Not that things were always perfect. When the Czarina first let him in, she assumed he was an older cat because of his attitude, and was surprised to discover at his first vet visit that he was probably no more than six months old. Considering the dangers of her old neighborhood, she’s convinced that she saved his life, and I don’t doubt it. Shortly before we got married, she got word from the vet that Tramplemaine was also testing positive for an incurable form of Bartonella, which meant regular antibiotics and steroids for the rest of his life. The vet noted that most cats with this form of bartonellosis usually live a year or so, and the Czarina was understandably busted up about this. This cat was the only good that came from her previous marriage, and to have him taken away that soon was just an added cruelty. Who could have foretold that he’d beat everyone’s estimates for nearly a decade?
Another one of the issues he had came up when the two of us started doing shows together. The first time we came home from a bad show, we walked in to find Tramplemaine hiding under the couch. Apparently, her ex would demonstrate his displeasure at a bad show by throwing whatever he could get his hands on, and Tramplemaine simply learned to duck and cover. It took five years, but he finally accepted that no matter how bad the show, I wasn’t going to act the same way, and he’d greet us at the door like a sympathetic neighborhood bartender instead of finding a good fallout shelter.
For most of his life, Tramplemaine continued to run the house as he saw fit, but the years started to take notches out of him. The bartonellosis gave him ulcerated gums that would clear up temporarily with a new regimen of antibiotics, but about a month ago, he started attempting to eat dry food and then spitting it on the floor. It wasn’t out of disgust, but out of pain. We took a look at him, and found a new lump on the side of his right jaw. An emergency vet’s visit told us the worst: Tramplemaine had a tumor on his jaw, and based on prior experience with the vet, these tumors in cats were incurable. Their spread and growth could sometimes be stopped with chemotherapy, but how do you explain to a nearly 15-yer-old cat as to why he’s this miserable? Even if the chemo didn’t kill him, this wasn’t a guarantee that other tumors wouldn’t pop up right after the treatment, so the vet was quietly relieved when we decided that extreme measures wouldn’t make a difference and all we could do was make him comfortable.
That was about three weeks ago. Last week, he had us particularly spooked by his refusal to eat wet food, and the Czarina just cuddled him for a bit and asked “Are you ready to go, little man?” For about three days, he sauntered around as of telling us “Boy, did I play YOU!”, but he started sliding again. Barring an absolute miracle, which seems to be awfully lacking in this house, Tramplemaine might live through the weekend. In the meantime, so long as he isn’t in pain, we’re going to make him as comfortable as we can, and then we’re probably going to take him for his last vet trip on Monday. At this point, it’s the only thing we can do for him, and since I wasn’t able to be there for my previous cats when they died a decade ago, I’m making a point to be there for him at the end.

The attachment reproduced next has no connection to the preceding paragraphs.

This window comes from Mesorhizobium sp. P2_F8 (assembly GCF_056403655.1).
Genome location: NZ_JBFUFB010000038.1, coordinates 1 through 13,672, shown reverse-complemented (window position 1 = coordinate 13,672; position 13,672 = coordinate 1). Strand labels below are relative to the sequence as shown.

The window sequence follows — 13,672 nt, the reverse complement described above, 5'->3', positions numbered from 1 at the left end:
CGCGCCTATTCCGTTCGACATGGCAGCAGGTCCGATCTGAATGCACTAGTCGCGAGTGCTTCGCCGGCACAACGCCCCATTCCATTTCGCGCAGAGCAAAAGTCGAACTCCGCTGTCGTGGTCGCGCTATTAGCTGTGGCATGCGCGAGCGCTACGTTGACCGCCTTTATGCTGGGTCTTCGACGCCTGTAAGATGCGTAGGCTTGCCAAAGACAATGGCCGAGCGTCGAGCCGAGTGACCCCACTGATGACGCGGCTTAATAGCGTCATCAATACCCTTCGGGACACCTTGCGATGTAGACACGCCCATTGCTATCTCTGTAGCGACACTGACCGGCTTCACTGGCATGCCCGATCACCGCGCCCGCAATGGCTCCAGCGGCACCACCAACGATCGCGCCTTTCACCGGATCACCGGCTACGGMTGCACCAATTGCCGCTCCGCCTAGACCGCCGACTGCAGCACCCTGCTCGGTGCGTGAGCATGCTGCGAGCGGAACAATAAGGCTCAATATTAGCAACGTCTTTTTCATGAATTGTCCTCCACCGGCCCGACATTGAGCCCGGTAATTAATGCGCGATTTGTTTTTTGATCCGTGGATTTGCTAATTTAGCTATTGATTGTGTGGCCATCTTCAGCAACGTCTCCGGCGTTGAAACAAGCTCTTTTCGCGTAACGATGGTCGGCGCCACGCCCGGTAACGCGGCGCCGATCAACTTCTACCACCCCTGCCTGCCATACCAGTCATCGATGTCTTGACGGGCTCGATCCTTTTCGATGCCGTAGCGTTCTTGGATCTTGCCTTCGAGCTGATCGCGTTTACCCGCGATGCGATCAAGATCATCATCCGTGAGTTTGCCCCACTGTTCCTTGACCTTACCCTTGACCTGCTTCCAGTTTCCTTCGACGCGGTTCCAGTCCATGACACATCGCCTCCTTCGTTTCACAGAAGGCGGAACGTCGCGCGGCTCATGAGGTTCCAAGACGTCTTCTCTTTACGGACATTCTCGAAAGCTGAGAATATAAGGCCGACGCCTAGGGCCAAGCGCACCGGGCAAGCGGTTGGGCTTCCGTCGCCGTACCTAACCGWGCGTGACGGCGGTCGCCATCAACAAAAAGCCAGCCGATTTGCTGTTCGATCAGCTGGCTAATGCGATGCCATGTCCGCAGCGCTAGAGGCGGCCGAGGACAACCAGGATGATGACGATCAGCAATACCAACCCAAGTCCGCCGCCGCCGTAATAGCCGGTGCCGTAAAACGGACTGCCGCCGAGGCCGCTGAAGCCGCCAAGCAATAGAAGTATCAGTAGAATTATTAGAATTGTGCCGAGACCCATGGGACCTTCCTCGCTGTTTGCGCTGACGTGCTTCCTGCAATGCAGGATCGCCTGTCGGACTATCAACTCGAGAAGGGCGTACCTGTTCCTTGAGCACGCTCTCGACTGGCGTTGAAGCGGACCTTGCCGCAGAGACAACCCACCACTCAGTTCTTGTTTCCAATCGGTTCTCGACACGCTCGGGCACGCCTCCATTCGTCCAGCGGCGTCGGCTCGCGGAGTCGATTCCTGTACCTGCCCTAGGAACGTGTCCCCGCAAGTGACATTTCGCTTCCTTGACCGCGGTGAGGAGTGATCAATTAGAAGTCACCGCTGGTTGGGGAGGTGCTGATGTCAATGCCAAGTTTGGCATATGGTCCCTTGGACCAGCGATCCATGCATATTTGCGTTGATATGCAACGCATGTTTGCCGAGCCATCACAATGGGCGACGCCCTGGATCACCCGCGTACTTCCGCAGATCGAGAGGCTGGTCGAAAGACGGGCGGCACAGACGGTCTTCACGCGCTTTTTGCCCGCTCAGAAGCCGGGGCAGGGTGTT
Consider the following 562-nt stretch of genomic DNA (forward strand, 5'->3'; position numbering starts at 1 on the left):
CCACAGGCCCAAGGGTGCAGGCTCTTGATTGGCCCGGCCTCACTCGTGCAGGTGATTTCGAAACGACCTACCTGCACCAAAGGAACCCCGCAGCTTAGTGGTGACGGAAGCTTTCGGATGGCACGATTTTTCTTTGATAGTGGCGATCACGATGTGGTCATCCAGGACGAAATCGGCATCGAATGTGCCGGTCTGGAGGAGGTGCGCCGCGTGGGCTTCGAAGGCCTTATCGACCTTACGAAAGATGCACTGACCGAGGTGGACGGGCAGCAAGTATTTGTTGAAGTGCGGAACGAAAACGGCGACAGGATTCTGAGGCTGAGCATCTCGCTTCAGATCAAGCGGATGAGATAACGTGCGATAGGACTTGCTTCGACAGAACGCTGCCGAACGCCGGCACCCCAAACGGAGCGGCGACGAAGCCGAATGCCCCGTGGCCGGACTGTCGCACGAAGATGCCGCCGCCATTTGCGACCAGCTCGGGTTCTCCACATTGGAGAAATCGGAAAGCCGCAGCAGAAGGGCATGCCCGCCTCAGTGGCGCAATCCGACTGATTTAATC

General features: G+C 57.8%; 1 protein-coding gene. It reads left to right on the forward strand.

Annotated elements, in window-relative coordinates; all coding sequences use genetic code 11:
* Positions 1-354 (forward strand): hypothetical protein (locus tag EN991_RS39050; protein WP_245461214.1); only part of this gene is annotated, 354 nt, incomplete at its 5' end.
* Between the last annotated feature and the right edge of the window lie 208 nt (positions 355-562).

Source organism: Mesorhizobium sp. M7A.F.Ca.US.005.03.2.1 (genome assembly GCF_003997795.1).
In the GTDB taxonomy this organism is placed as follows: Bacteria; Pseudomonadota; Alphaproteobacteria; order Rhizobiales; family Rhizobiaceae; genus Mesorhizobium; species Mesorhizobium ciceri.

In a roundabout way, this is all to explain that if nobody hears from either of us for the next few days, that’s why. Some people may say “it’s just a cat,” but Tramplemaine is a cat that’s been an essential part of my life for one-third of it. He deserves as respectful a sendoff as I can give him.
Posted onMay 3, 2012|Comments Off on Personal interlude
Expect radio silence for the next couple of days: tomorrow is the start of Texas Frightmare Weekend, with Friday festivities running from 5 to 11 p.m. If you’re going to be out that way, look for the Triffid Ranch in the back of the Made In Texas Hall: I have a few surprises for longtime attendees. For those who are thinking about it, let me give you James Wallace’s summation over at the Dallas Observer. (I have to admit that I was in shock over such a positive review. It seemed like just yesterday when one particular writer over there would throw tantrums over how he’d refuse to write about any local convention unless he was given exclusive access to the guests, and then write a nasty review because he got everything he wanted. My, how things change.)
Anyway, in the meantime, it’s back to potting up Sarracenia and putting nametags on Bhut Jolokia peppers, and then sleep. And that’s where the saga of Tramplemaine comes in.
I’ve talked previously about my cat Leiber, aka “the FreakBeast,” and now it’s time to bring up Tramplemaine. Tramplemaine is a part-Siamese tuxedo cat that the Czarina rescued in the late Nineties, and he’s by far one of the most interesting cats I’ve ever met. Every cat owner will tell you that his/her cat is unique, but that really does fit Tramplemaine. This cat understands far more English than he cares to let on: at a party years back, a friend picked him up and exclaimed how heavy he was for such a small cat, and her husband quipped “Well, black is very slimming.” That cat was Tom’s best friend for the rest of the evening. We’re talking Gummitch levels of intelligence here.
Because of this, I feel free to speak to Tramplemaine as if he were any other human member of the family, and I respect his opinion much more than that of most biological relations. That is, outside of the bedroom. Just as I’m trying to call it quits for the night, he races to the bed, jumps on my side, and promptly flops down and claims the whole space. The Czarina thinks this is incredibly funny, and keeps telling me that there’s nothing wrong with moving the cat. I know better. Tramplemaine can be vindictive if forced off the bed, and I spent nearly five years at our previous residence with him tripping me on the stairs in the dark. Oh, he knows exactly what he’s doing.
This time, though, I finally decided to let him know who is in charge. After he’d conducted his nightly flop-and-roll, I just looked at him and told him “You know, animals sleep on the floor.”
His only response: “Mang.”
I was insistent. “Animals sleep on the floor.
His only response: “Mang.” I knew the tone: “No shit, Sherlock.”
That’s when we had it out, and I have only one thing to say. I’m glad that our bedroom floor has carpeting, because it’s COLD down here.